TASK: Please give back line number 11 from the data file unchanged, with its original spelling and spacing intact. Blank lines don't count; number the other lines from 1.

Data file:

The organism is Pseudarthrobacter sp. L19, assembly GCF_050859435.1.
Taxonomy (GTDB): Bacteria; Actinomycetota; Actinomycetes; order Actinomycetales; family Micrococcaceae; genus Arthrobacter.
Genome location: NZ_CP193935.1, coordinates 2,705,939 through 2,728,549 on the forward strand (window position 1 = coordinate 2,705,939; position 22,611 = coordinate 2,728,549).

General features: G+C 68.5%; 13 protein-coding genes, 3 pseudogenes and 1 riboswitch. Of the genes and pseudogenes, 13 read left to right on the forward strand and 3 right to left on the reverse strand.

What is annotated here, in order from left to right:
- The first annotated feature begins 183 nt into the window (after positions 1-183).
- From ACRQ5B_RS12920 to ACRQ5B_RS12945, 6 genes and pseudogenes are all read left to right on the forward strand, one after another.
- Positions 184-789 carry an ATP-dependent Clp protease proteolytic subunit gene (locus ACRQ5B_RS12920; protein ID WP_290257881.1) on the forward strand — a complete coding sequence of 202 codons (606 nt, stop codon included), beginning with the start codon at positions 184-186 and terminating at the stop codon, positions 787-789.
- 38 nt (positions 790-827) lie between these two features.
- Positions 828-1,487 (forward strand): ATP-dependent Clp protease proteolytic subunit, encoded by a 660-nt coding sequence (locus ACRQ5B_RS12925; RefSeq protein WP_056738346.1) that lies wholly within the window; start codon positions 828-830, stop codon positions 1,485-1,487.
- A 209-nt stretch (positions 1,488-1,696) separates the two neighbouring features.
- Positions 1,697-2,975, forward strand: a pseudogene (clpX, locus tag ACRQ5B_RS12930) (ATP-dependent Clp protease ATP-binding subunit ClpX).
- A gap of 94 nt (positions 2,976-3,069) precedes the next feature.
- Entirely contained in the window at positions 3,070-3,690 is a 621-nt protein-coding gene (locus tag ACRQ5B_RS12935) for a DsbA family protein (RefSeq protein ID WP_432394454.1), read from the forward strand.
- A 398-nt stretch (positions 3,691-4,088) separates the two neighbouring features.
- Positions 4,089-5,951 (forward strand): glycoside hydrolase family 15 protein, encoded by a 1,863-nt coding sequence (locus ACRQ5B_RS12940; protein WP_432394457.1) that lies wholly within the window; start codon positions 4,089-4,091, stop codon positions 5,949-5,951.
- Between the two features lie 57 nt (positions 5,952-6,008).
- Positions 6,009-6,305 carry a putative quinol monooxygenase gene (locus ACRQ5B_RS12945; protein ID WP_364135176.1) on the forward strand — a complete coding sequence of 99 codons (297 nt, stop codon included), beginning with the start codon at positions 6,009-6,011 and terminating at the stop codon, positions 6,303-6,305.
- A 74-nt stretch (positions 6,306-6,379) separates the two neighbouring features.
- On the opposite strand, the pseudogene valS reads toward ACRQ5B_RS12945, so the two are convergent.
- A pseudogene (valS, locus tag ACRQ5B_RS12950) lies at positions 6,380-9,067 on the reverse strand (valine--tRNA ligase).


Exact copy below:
- A 209-nt stretch (positions 1,488-1,696) separates the two neighbouring features.